Belief in God is needed for truth to be conceptually possible and the entry of God into humanity through Christ makes it meaningful to humans.

Right of free speech tempered by the need to restrain evil (especially in the media).

What is evil? This is not a man-made concept and we recognise it by its hostility to the values and presence of  Christ. We need to have legislation but it can't do the whole job. A moral consensus is needed on which to base a common moral sense that can't be written down.

Presentation of proposed policies to the electorate through the media without distortion.

Subjugation of pride and ego so that balance and truth can at least be sought and recognised. Pride is the number one sin for Christianity.

Selection of morally righteous and rational policies by the electorate and by parliament or congress.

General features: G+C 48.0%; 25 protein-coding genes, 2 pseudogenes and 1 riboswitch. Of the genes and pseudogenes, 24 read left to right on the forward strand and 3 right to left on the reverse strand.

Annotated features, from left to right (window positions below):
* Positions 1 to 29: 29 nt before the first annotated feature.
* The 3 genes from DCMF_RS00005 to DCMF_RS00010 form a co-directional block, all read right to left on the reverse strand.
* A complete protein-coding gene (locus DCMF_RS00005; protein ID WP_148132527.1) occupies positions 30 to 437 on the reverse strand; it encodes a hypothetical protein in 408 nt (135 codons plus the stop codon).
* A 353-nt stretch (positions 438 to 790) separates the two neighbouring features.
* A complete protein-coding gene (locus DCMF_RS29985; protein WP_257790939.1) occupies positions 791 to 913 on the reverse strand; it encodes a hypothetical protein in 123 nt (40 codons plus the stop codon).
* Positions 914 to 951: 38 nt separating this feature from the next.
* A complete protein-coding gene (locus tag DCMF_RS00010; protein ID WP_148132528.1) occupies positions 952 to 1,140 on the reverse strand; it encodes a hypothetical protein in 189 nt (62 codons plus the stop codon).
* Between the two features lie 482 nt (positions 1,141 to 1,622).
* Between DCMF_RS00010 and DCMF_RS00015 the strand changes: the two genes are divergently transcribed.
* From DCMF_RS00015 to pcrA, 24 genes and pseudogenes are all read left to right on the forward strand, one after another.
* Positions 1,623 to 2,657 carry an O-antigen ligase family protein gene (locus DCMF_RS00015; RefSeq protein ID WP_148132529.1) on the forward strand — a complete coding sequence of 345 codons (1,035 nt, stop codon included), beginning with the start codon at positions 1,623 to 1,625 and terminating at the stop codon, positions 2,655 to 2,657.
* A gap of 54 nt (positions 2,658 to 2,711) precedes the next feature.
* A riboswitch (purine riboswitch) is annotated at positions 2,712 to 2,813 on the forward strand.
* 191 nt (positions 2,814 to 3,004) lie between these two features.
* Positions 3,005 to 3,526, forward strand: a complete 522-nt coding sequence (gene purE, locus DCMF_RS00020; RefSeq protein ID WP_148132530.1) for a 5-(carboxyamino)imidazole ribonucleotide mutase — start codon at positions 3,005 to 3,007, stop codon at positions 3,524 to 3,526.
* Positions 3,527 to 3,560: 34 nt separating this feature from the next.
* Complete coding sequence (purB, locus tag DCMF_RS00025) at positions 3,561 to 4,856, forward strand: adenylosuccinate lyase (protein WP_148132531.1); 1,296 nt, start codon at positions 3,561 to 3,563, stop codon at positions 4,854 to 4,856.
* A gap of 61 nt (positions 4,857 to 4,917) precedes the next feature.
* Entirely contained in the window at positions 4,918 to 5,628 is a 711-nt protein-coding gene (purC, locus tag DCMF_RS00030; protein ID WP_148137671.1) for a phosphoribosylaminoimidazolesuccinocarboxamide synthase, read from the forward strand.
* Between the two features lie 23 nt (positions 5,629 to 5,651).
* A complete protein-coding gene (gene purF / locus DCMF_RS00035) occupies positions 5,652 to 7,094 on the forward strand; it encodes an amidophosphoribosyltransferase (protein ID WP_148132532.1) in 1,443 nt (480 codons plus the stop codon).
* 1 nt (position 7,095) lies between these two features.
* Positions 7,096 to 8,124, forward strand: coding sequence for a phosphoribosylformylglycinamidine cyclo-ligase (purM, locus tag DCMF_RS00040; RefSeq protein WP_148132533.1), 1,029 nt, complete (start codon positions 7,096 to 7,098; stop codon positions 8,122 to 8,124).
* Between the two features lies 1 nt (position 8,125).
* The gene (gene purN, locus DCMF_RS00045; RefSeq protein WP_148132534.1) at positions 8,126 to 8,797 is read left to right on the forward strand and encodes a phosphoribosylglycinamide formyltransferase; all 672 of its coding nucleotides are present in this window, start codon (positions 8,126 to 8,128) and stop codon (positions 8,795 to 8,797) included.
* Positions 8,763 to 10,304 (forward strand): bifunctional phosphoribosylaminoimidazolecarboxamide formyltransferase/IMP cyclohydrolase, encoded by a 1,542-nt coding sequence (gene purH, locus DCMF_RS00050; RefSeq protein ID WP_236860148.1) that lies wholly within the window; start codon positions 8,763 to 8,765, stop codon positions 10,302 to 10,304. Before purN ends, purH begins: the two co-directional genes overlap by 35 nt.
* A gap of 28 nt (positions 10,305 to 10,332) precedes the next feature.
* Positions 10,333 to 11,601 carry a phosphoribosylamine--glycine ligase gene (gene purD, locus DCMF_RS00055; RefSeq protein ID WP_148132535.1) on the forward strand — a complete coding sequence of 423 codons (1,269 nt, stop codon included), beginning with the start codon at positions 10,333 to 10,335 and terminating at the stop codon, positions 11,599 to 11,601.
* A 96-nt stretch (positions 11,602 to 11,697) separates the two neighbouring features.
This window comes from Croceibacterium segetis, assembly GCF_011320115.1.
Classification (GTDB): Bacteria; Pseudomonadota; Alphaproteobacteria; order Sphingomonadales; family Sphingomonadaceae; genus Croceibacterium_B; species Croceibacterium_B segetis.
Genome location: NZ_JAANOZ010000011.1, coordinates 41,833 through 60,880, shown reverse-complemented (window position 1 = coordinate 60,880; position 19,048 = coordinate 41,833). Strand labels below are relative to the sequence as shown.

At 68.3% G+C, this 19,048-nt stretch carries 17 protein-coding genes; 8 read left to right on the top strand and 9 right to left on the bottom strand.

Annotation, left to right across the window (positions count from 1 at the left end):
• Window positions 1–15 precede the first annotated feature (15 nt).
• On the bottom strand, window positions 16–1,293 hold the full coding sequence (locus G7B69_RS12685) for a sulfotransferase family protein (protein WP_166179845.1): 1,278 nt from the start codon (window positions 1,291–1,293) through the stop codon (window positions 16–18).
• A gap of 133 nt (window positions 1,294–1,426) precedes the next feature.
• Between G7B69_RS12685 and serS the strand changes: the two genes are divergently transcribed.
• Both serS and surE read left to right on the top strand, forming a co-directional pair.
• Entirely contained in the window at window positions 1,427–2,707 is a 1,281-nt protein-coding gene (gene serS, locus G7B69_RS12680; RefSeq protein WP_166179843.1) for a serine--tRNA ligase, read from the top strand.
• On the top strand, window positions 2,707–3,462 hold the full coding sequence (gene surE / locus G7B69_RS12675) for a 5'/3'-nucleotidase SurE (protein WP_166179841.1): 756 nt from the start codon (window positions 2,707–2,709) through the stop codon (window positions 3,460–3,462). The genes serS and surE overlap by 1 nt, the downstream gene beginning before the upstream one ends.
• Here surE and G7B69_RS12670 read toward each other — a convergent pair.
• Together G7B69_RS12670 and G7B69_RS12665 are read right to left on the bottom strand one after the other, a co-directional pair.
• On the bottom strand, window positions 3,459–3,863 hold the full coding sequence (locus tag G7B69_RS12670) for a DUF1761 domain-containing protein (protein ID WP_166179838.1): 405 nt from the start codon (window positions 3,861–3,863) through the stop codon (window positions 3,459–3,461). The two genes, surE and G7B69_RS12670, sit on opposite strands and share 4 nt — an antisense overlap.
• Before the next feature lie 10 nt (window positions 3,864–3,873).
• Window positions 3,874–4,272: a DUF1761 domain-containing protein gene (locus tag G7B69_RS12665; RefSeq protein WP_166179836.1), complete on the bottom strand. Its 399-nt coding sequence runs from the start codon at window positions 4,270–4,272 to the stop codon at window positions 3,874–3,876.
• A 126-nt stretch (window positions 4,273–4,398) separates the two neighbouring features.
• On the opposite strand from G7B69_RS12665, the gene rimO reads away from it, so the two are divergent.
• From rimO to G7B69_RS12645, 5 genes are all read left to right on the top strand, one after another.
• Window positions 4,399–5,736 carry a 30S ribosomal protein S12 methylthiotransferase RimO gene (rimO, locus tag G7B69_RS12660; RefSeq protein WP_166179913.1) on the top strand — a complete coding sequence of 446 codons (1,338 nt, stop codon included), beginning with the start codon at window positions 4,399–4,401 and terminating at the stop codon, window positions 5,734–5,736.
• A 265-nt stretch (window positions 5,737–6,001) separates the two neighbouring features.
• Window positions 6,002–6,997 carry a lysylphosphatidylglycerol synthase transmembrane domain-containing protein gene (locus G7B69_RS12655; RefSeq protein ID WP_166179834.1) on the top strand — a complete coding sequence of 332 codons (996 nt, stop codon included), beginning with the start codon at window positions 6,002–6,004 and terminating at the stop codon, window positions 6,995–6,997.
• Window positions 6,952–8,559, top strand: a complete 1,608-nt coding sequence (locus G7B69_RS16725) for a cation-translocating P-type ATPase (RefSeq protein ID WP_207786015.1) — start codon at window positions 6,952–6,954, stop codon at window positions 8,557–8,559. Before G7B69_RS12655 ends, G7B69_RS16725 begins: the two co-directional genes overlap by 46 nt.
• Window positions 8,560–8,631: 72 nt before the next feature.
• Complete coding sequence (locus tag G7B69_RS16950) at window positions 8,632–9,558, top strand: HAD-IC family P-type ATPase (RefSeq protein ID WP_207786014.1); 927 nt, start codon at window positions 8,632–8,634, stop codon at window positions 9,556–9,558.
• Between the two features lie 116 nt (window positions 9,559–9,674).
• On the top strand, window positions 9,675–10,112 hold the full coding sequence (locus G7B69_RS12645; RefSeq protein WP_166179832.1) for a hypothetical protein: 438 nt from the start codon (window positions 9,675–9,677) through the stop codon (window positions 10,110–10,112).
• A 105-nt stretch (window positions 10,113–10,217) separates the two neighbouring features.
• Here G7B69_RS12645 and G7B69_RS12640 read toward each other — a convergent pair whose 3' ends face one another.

Concern for the poor, the weak and the sick regardless of class, race, nationality, religion or history are exclusively Christian precepts.  The Nazis actively opposed them due largely to Nietzsche. Rationality springs from devotion to truth – also made sacred by God's incarnation through Christ.

Enactment of the bills passed by parliament or congress. This involves public institutions, emergency services, armed forces, the civil service and the machinery of government. Thousands of decisions, all subject to human frailty, are taken in diverse situations both numerous and complex.

A general consciousness that we are made in the image of God as revealed in us by Christ. Take this away and the scope for distortion and evil must necessarily multiply.

Optimism that the toughest and most intractable seeming problems can be solved and that the darkest episodes of human history can be overcome.

Faith in the creativity of man (one aspect of the image of God) and in the triumph of life over death as evidenced in the Resurrection.

A sense of fair play, justice and mercy.

All three must be held sacred. A loving Creator who entered into human history makes this possible.